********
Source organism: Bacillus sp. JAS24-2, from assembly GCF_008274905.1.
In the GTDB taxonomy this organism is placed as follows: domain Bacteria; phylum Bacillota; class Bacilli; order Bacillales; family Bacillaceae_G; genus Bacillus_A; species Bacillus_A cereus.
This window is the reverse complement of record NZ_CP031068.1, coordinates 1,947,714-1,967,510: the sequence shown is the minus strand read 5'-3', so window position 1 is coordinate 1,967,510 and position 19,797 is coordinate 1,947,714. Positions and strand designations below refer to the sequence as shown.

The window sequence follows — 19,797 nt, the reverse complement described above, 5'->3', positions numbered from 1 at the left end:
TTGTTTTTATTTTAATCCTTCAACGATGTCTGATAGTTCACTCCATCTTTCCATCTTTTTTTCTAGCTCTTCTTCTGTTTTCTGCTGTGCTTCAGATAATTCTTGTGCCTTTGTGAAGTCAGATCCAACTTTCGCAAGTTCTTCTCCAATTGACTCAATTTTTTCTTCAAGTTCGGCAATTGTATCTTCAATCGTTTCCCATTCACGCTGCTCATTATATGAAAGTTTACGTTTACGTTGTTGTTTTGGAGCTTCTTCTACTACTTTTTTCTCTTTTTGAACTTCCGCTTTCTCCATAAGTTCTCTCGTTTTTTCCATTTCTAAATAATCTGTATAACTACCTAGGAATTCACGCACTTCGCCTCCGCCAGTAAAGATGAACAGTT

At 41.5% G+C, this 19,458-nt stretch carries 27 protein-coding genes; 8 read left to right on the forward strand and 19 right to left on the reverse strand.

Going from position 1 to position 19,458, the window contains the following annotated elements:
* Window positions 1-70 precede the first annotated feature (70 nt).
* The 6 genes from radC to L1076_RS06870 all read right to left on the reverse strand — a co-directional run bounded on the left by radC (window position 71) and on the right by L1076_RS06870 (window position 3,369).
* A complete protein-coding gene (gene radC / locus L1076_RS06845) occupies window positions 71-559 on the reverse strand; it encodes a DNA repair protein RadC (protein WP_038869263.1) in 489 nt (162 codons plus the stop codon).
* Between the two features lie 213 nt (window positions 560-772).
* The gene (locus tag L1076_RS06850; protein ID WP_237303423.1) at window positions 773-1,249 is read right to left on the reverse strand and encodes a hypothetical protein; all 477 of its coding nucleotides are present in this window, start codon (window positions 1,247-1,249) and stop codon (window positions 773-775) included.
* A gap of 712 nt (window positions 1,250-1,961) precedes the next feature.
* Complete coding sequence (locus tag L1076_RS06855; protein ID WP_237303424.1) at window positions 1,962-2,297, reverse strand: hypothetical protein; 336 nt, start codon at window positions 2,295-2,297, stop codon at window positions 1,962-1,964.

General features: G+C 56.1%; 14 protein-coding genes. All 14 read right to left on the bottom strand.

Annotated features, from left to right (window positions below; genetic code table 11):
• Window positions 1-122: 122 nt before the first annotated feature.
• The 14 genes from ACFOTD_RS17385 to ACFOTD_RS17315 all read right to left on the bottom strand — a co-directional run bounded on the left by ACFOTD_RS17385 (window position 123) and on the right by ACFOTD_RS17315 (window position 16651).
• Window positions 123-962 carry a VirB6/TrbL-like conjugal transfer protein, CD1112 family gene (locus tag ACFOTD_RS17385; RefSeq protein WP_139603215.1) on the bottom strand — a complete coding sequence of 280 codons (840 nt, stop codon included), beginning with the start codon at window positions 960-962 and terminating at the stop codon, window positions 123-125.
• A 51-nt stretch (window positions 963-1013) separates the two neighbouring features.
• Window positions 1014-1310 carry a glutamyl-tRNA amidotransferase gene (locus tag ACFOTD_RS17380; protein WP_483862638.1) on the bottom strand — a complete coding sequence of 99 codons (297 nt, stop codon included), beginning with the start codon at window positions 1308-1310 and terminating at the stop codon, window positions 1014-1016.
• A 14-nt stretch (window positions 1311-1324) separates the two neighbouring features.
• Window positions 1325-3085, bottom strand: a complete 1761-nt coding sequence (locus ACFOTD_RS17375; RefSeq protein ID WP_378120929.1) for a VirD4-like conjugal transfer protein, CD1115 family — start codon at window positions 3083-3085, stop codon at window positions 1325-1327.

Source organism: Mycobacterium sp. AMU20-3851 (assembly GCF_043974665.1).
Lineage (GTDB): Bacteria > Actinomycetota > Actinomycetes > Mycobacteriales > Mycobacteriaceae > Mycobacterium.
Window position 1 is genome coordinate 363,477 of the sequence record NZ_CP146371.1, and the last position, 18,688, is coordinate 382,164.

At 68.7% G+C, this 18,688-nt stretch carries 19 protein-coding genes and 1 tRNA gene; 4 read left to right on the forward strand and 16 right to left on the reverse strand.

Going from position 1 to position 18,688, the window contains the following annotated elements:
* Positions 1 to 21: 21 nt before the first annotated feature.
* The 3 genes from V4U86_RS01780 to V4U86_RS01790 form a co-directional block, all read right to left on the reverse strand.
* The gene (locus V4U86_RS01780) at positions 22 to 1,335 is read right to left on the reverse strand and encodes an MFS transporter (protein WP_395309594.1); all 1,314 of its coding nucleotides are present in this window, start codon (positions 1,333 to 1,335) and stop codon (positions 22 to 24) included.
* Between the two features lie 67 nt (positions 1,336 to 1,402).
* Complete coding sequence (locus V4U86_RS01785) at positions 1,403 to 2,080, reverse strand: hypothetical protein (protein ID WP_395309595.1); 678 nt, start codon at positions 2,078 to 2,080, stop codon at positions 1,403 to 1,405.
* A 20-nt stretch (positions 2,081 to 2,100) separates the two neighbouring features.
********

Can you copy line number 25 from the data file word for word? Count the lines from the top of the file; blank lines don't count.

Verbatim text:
Lineage (GTDB): Bacteria > Actinomycetota > Actinomycetes > Mycobacteriales > Mycobacteriaceae > Mycobacterium.